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Child tobacco pickers: TV documentary discovers children as young as 11 working in sweltering conditions – Mirror Online

Shocking TV expose: Scandal of 11 years olds picking tobacco…later sold to a British cigarette giant

4 Nov 2012 12:04

Young kids in Indonesia are working long hours in sweltering conditions to boost a cigarette maker’s profits, TV investigation reveals

Grim pickings: TV probe sees girls of 11 working on tobacco farms

Grim pickings: TV probe sees girls of 11 working on tobacco farms

Channel 4

Children as young as 11 are working for hours on end in sweltering heat with materials that can POISON them.

If it was in the UK there would be an outcry and bosses would be arrested.

The men paying a pittance to hire the youngsters in these pictures are beyond the reach of our laws – in Indonesia.

But their child labour is alleged to be boosting profits of a powerful London-based multinational company, British American Tobacco.

Kids who should rightly be in school are sent out to collect leaves from rows of green tobacco plants.

Painstakingly they have to sort their pickings into piles before the harvest is gathered up by a village buyer who sells them to tobacco giants including BAT.

What the children are not told is handling the plants at such a tender age could play havoc with their health.

Through their palms and fingertips they can absorb nicotine from the leaves resulting in green tobacco sickness (GTS). Symptoms include vomiting, diarrhoea and fainting.

An investigation by TV’s Unreported World to be screened on Friday accuses BAT and others of buying tobacco leaves from farms using child labour.

The Channel 4 programme-makers say of the scandal: “Toxins are absorbed through the skin and workers can suffer acute nicotine poisoning.”

BAT, listed on the London Stock Exchange, produces a wide range of brands including Dunhill, Rothmans, Kent, Lucky Strike and Pall Mall.

Unreported World - Children smoking tobacco

Tar baby: Maulana Susanto, six, started smoking aged two in Indonesia

Channel 4

Now British buyers of its products will be shocked to hear the multinational is allegedly cashing in on child labour.

Unreported World to ok TV cameras to Malang in Indonesia’s East Java province and found two 11-year-old girls, Jum and Mita, sorting tobacco.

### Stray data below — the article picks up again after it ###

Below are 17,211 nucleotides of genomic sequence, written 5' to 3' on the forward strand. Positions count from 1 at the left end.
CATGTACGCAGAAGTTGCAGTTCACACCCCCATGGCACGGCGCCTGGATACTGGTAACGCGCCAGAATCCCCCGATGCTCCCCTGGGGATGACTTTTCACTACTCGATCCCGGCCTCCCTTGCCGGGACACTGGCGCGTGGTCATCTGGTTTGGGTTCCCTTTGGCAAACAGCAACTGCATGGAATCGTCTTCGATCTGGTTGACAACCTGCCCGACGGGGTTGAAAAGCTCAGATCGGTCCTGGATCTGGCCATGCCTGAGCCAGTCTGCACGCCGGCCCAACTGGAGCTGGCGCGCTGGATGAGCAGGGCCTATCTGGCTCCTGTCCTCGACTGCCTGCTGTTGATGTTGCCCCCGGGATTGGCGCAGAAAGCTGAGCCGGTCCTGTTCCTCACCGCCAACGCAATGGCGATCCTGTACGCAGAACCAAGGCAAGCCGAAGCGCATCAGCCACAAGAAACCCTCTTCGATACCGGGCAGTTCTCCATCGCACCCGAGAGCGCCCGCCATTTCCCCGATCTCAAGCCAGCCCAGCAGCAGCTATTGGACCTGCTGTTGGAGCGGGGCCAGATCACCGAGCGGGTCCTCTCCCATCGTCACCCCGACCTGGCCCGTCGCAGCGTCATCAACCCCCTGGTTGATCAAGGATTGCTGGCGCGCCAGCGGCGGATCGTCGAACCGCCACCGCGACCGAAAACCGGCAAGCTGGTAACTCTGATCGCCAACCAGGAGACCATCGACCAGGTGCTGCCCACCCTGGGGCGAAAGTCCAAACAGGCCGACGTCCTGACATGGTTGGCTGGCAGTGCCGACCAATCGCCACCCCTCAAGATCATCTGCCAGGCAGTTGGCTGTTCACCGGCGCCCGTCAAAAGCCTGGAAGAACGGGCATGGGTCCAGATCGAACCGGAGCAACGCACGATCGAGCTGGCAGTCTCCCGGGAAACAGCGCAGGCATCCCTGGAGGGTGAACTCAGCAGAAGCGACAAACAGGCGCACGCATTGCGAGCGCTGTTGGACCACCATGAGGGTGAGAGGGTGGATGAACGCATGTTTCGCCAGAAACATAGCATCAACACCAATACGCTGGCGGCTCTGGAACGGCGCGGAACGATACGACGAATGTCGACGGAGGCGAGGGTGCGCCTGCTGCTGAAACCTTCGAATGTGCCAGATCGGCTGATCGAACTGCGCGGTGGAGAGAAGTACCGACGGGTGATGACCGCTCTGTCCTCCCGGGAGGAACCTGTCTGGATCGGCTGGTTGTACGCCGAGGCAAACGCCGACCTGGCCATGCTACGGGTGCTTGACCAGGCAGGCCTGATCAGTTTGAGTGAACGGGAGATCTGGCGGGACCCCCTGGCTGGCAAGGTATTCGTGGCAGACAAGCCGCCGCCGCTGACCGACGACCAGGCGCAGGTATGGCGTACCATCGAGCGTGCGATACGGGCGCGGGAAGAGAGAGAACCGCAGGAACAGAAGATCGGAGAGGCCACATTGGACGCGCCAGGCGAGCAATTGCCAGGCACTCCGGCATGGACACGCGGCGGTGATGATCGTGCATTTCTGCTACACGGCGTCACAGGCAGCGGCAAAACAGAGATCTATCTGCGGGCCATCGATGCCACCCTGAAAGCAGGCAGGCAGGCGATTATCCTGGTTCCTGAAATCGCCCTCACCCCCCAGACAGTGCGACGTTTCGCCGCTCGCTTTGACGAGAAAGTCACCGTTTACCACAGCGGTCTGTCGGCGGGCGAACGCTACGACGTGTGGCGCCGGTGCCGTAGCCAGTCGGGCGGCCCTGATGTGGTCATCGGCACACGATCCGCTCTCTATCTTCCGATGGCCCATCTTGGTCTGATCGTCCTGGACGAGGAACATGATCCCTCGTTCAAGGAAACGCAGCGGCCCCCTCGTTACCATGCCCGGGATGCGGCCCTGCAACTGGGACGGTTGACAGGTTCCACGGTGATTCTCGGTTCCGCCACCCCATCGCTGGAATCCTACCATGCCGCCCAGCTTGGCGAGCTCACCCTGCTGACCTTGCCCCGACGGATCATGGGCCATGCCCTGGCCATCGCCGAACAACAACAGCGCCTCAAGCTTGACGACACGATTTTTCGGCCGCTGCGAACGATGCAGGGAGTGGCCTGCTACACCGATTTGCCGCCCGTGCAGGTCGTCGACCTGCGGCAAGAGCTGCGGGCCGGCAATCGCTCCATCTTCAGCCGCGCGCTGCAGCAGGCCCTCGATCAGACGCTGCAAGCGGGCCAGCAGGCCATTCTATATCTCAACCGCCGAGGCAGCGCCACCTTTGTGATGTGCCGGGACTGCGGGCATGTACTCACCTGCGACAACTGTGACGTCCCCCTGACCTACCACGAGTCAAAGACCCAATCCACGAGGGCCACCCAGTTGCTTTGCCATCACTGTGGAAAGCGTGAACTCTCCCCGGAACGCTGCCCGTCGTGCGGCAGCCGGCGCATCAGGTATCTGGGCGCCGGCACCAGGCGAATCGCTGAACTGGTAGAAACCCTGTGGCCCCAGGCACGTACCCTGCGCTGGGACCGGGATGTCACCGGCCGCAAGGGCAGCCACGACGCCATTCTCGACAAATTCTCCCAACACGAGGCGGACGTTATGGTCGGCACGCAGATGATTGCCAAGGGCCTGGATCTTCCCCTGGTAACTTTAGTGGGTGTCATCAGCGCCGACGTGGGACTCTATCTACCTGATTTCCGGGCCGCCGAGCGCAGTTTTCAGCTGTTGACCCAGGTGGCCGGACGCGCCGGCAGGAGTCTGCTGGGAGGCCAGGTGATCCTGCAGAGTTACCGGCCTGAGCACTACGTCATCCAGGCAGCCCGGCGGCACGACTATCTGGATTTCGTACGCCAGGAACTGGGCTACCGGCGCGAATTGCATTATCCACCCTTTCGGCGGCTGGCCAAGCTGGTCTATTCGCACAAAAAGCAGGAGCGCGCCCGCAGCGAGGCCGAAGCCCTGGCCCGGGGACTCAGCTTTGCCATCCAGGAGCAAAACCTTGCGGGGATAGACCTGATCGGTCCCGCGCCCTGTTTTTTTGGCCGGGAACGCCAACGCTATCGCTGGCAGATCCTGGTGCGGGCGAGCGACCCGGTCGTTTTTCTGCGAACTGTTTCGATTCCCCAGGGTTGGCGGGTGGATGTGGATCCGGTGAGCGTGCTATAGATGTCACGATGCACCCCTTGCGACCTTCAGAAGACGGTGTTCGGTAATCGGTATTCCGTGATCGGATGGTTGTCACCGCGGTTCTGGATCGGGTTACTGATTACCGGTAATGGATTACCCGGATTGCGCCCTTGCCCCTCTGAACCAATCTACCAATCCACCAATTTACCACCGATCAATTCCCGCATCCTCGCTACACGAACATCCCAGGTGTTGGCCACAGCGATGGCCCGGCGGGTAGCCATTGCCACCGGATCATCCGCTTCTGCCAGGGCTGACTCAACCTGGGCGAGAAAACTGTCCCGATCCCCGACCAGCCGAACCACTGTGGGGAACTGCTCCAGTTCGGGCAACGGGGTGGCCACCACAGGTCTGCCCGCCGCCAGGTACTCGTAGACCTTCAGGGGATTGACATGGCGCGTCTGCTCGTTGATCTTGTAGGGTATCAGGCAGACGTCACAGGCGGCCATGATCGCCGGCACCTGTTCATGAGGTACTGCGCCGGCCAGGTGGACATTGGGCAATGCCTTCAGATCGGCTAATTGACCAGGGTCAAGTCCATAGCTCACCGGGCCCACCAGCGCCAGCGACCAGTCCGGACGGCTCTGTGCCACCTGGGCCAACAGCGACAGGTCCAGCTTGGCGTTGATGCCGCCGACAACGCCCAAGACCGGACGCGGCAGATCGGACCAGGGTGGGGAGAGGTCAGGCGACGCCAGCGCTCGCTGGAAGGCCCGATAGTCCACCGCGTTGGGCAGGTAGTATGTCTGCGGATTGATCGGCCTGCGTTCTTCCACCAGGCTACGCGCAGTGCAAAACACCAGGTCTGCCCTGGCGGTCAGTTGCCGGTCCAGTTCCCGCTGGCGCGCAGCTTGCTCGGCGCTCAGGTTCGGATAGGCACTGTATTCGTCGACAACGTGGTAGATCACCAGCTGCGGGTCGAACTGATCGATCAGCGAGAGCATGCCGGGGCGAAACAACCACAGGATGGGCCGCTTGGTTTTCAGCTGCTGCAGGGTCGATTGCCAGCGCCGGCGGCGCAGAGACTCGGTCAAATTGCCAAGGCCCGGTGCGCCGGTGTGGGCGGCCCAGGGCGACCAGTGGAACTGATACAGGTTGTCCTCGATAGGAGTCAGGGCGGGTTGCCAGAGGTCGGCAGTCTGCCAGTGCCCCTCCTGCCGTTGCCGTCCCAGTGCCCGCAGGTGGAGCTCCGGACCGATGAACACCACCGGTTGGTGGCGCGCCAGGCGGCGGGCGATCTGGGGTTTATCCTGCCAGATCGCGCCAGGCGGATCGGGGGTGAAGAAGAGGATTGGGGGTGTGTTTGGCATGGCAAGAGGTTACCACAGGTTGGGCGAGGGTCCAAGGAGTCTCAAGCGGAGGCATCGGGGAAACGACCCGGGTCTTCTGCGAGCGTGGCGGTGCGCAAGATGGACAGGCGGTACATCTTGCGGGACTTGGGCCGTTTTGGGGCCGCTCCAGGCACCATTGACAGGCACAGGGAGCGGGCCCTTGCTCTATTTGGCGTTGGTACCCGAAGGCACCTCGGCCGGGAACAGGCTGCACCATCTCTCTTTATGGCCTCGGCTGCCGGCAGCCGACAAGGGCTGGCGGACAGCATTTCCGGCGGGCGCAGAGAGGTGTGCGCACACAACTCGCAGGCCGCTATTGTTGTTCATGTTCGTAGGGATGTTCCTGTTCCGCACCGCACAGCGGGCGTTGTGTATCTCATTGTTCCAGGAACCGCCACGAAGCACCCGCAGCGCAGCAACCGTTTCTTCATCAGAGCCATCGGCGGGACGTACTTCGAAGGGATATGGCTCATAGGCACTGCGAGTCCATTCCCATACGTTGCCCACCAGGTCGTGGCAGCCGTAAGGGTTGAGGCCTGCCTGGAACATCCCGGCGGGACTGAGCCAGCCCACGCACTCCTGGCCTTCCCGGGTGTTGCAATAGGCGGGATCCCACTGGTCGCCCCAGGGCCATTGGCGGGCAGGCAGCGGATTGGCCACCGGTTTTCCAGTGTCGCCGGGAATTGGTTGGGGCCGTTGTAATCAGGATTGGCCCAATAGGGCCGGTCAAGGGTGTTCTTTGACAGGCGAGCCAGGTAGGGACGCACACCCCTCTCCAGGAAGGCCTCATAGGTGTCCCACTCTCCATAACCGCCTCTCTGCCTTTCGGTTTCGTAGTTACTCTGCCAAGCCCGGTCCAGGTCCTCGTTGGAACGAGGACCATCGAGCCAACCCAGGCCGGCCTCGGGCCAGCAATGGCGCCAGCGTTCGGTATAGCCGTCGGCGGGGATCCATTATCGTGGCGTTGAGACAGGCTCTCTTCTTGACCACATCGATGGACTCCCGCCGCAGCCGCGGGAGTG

Their workmate Supriadi is a boy of 12. He starts picking leaves in the afternoon and works for four hours straight for poison f j just £1.50.

Local tobacco buyer Arifin Peni claimed BAT representatives visit villages throughout the area to inspect crops and try to insure they are sent the best leaves .

BAT said: “We do not employ Children in any of our operations and make it clear to all of our contracted farmers and suppliers that exploitative child labour will not be tolerated.”

But Peni believes there are no checks made on the youngsters working in the fields. He said they are careful about employing young Children “in the factories, yes” but added: “Regulations for Children working here on the farms don’t exist. The regulations are for the warehouse. The factories don’t know about child labour here. Warehouse regulations don’t apply here.

“I buy from farmers and then send it on to the warehouses for a profit.”

As well as the dangers from handling plants, kids in Indonesia can easily pick up heavy smoking habits.

There is no age limit on buying cigarettes and brands are advertised aggressively. Maulana Susanto is only six and has been smoking for FOUR years. The shy lad has recently cut down on his packet-a-day habit but the cigarettes he smokes still have three times the tar yield of the strongest in Britain.

His mum said: “He’s been smoking since he was two. He was on a pack a day. Now he goes to school just one or two cigarettes are enough.

“Yes I want him to stop but nobody comes to help me.”

Unreported World - Children picking tobacco

Graft: Boy of 12 with his ‘toxic’ harvester

Channel 4

Indonesia, the world’s fourth most populous country after China, India and the US with 238 million people, is a huge and fast-growing market for cigars and cigarettes. The tobacco industry provides 10 per cent of national income and 10 million jobs. There are 19 million smokers and 200,000 deaths a year related to it. A senior tobacco industry insider told Unreported World that companies such as BAT appear to aim ads at young adults.

Indonesia is one of only a handful of states that refused to sign the UN Tobacco Control Agreement which restricts the marketing of cigarettes. New health minister Dr Nafsiah Mboi is angry about the damage the tobacco companies are doing to her nation’s population including the impact on child health.

She said: “I think the tobacco industry have used all their skills and resources to get hold of these kids. The number of people who have started smoking between five and nine years of age has increased sevenfold. It is a sin.

“Why are the authorities protecting the tobacco industry when they know so many young kids are victims?”

BAT said: “We are keen to look into this. Despite asking the programme makers several times for precise details of the farm’s location they have refused to tell us exactly where it is.

“We take the issue of child labour extremely seriously and firmly agree that children must never be exploited, exposed to danger or denied education.”

* Unreported World: Indonesia’s Tobacco Children, Channel 4 , 7.30pm, Friday

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